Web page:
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A Four-Level Hierarchy for Organizing Wildland Stream Resource InformationAuthor(s): Harry Parrott; Daniel A. Marion; R. Douglas Perkinson
Source: In: Headwaters Hydrology: Proceedings of the 1989 Symposium of the American Water Resources Association; 1989 June 27-30; Missoula, MT. Bethesda, MD: American Water Resources Association: 41-54
Publication Series: Miscellaneous Publication
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DescriptionAn analysis of current USDA Forest Service methods of collecting and using wildland stream resource data indicates that required information can be organized into a four-level hierarchy. Information at each level is tiered with information at the preceding level. Level 1 is the ASSOCIATION, which is differentiated by stream size and flow regime. Level 2, STREAM TYPE, is differentiated by valley bottom materials and morphology, riparian ecosystem vegetation and channel gradient. Level 3 is the REACH, which is defined by hydraulic patterns, changes in flow volume, substrate and bank composition. Level 4 is the HYDRAULIC UNIT, which is differentiated by water surface slope, low-flow constrictions, flow pattern, velocity and depth relative to reach average and water turbulence. Differentia for each level are measurable stream characteristics on which stream capability is dependent. The proposed hierarchy can reduce data costs, permit more accurate and precise resource evaluations, and allow local flexibility in information management.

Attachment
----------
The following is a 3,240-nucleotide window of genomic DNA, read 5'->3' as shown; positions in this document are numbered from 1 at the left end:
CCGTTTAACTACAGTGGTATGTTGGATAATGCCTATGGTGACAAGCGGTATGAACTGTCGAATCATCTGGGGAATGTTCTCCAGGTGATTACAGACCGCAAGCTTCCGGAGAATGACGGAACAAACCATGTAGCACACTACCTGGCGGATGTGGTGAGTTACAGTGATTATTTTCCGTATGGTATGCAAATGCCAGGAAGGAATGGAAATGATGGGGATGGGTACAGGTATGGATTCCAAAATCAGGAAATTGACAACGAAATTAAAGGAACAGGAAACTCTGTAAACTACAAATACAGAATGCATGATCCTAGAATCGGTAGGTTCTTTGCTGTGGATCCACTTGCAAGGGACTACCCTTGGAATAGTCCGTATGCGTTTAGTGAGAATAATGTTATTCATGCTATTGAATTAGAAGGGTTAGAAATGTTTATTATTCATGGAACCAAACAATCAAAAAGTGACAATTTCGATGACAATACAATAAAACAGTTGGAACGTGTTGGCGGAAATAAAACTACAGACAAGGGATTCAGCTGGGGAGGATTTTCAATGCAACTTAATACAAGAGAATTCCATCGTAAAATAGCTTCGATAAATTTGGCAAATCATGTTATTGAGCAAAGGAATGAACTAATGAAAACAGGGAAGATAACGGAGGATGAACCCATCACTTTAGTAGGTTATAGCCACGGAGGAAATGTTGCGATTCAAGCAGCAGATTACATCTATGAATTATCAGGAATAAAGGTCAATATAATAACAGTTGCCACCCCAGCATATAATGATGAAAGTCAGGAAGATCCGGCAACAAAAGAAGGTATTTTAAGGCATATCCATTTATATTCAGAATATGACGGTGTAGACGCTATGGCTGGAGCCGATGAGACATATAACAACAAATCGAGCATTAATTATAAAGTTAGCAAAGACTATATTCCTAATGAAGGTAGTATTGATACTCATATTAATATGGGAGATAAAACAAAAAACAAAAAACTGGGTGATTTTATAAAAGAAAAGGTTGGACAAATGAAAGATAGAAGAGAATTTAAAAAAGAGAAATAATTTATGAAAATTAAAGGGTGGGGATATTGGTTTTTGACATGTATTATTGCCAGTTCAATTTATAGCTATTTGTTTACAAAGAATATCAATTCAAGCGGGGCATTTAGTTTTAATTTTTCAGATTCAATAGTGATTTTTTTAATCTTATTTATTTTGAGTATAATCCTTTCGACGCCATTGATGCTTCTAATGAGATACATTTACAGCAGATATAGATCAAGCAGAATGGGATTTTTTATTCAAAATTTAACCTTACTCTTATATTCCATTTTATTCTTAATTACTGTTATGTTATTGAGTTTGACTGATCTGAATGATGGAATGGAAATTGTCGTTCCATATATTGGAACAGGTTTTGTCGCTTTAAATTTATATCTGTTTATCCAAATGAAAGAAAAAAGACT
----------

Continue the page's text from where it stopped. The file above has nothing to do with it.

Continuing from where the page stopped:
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CitationParrott, Harry; Marion, Daniel A.; Perkinson, R. Douglas. 1989. A Four-Level Hierarchy for Organizing Wildland Stream Resource Information. In: Headwaters Hydrology: Proceedings of the 1989 Symposium of the American Water Resources Association; 1989 June 27-30; Missoula, MT. Bethesda, MD: American Water Resources Association: 41-54
Keywordswildland stream resource s information hierarchy, aquatic ecological classification, stream classification, riparian areas
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